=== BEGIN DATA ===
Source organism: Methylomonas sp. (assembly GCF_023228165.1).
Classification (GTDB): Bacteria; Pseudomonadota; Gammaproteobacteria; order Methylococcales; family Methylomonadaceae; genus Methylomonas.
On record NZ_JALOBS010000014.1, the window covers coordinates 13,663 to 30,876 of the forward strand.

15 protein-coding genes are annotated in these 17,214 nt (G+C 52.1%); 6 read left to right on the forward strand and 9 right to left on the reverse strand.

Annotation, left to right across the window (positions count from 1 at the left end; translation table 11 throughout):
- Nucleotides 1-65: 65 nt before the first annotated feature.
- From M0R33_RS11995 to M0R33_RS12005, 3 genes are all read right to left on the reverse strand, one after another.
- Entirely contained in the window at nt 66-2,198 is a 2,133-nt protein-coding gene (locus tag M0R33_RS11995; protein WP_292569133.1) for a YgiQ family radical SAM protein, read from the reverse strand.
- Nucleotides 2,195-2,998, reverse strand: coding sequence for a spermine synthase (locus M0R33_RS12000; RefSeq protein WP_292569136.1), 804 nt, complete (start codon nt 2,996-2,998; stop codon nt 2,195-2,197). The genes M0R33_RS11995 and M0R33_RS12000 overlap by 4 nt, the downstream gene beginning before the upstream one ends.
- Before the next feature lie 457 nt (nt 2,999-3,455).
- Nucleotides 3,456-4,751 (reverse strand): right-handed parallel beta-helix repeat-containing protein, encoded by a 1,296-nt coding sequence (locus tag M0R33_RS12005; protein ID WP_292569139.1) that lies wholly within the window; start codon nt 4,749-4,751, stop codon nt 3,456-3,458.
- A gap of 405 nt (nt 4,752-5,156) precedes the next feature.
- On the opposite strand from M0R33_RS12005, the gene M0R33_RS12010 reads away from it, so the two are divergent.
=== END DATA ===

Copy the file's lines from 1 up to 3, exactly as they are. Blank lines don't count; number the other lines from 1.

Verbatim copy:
Source organism: Methylomonas sp. (assembly GCF_023228165.1).
Classification (GTDB): Bacteria; Pseudomonadota; Gammaproteobacteria; order Methylococcales; family Methylomonadaceae; genus Methylomonas.
On record NZ_JALOBS010000014.1, the window covers coordinates 13,663 to 30,876 of the forward strand.